The Roman treasure on display at the Yorkshire Museum in the United Kingdom has always fascinated historians. The object was donated to the company by Thomas Cott, an iron merchant who was Knorrsborough's development commissioner in the mid-19th century. However, he never revealed how he found the Roman-era relics. Now, researchers from the University of Newcastle have solved this mystery.
Collection of bronze pieces
- Discovered in 1864, the so-called Knaresborough hoard is a collection of sherds made mainly of bronze.
- In addition to bowls, strainers and oval plates, it includes two pieces never before seen in Britain: a bronze vase handle and a bowl rim resembling the relief of a shell.
- According to the research team, these objects were used to attract guests in a home because of their shiny, bronze texture that resembled gold.
- The findings were published in the journal Antiquarian Journal.
- Information from Galileo Magazine.
How did you get the treasure?
The treasure was discovered in a bog near Farnham, in the Mowbray Valley, three kilometers north of the English town of Knaresborough, the study said. The valley was crossed by two main roads during the Roman period. Near them, there were houses of rich families. Therefore, the treasure may have come from one of these houses.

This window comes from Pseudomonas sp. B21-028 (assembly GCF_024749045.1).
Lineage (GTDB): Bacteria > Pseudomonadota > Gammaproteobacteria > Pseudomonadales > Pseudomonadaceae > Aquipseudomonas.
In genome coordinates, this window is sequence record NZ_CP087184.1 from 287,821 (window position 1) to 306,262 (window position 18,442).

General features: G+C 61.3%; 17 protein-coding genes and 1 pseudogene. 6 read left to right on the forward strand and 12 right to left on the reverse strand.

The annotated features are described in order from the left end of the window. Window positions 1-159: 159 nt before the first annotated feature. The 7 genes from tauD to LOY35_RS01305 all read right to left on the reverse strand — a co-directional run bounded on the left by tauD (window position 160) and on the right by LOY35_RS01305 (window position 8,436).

The reason why items were hidden in a swamp is not yet clear, but some hypotheses point to spiritual issues or a simple desire to remove these pieces from the sight of thieves or to be unable to retrieve them.
An X-ray fluorescence analysis confirmed the composition of the alloys and revealed signs of repair on many of the items, reinforcing the notion that they were made of valuable material.
Thomas Wood's role in finding the treasure was analyzed by researchers. The merchant is believed to have known Frederick Hartley, who was also a member of the Knorrsborough Development Committee, agent and manager of properties near Farnham owned by Sir Charles Slingsby.
In 1864 Slingsby commissioned work to improve the drainage of the swampy area of his land, and it was at this stage that the treasure was discovered. Hartley is said to have kept one piece and left the rest to God, who later donated the bulk of the collection to Yorkshire Museum in 1964. The second part of the collection was handed over 13 years later.
When the hoard was discovered, the team also found evidence of more items. Some of these parts may have been accidentally melted at the God foundry.
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